Cabbage Kimchi is a fermented nutritional powerhouse, especially for your gut biome. And it’s delicious, from the first bite to the funky last.
Eat kimchi straight after day 3 or as it ages, add it to recipes such as Keto Kimchi Cauliflower Fried “Rice” or Korean Sunduboo (silken tofu stew).
Rice flour isn’t Keto, it’s true. But it is necessary for the fermentation process to occur, which eats the starches and reduces carb content. The nutritional information provided is before the carb content is naturally reduced, as there is no way to judge how much is removed. But even before factoring the fermentation process, this recipe is a low-carb, gut friendly, anti-inflammatory treat.
6 lbs Napa (Chinese) cabbage
1 cup Sea salt (I use a course grind red Hawaiian sea salt. Use any course grind sea salt however.)
8 Scallions, cut into half inch long pieces
1 lb Mu (Korean radish) or Daikon (Japanese radish), peeled and cut into matchstick pieces
1 tbsp rice flour
½ cup Gochugaru (Korean chili pepper flakes) coarse ground
4 tbsp Fish sauce
3 tbsp minced garlic
2 tsp grated ginger
½ cup Water
Dissolve half the salt (1/2 cup) in about 2 quarts water in a large bowl or pot.
Cut the cabbage(s) in quarters lengthwise and wash them in the salt water solution you’ve just made.
Shake the excess water from the cabbage, then cut the cabbage into 2 inch pieces. Discard the core.
Once well drained, discard the salt water and place the cut cabbage in the bowl/pot. Sprinkle on the remaining 1/2 cup of salt and mix it through with your hands. Allow to sit, uncovered for 4 hours (over time cabbage will release all it’s water).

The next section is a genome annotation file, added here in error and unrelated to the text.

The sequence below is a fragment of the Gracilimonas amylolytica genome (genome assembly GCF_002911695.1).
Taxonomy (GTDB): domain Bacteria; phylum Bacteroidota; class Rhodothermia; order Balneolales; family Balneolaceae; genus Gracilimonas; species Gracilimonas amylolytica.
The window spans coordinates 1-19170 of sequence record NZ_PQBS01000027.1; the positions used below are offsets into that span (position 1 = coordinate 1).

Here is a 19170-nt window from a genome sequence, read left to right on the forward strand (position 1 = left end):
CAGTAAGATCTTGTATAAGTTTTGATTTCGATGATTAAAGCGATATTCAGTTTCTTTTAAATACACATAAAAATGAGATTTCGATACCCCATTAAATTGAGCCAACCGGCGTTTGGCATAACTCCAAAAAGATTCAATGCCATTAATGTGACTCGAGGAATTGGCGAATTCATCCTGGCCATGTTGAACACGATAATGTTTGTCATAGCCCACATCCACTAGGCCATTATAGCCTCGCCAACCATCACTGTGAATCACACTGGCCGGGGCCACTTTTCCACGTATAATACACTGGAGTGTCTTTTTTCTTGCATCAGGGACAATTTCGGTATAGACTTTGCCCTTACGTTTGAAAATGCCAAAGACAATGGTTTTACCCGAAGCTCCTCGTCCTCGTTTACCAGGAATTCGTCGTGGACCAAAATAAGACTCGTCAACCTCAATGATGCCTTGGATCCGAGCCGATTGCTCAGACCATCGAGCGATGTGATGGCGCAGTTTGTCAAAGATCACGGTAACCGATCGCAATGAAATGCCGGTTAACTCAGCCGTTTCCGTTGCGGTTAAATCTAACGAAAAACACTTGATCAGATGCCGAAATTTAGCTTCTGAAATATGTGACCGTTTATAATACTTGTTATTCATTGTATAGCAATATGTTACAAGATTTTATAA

Once the cabbage has soaked, place in a colander and rinse very well, at least twice. Allow to drain completely.
Place Mochiko flour in a small sauce pan with 1/2 c. of water. Stir to dissolve and place under low heat. remove from heat when a thin paste has formed and allow to cool.
Add gochugaru, garlic, ginger, fish sauce and water to the rice paste and mix well.
Now put on some rubber gloves. It’s best if they’re elbow length, like kitchen gloves.
Transfer paste to a very large bowl or pot and add to it the daikon and scallions. Mix well. After those ingredients are well incorporated, also add your well drained cabbage. Mix it all together by hand. Really get in there!
Transfer everything in the bowl, including excess liquid into a gallon size jar with an airtight lid or better yet, fermenting lid.
Place your new kimchi on the counter for two to three days, then transfer to your fridge. Kimchi will keep in the fridge for several weeks.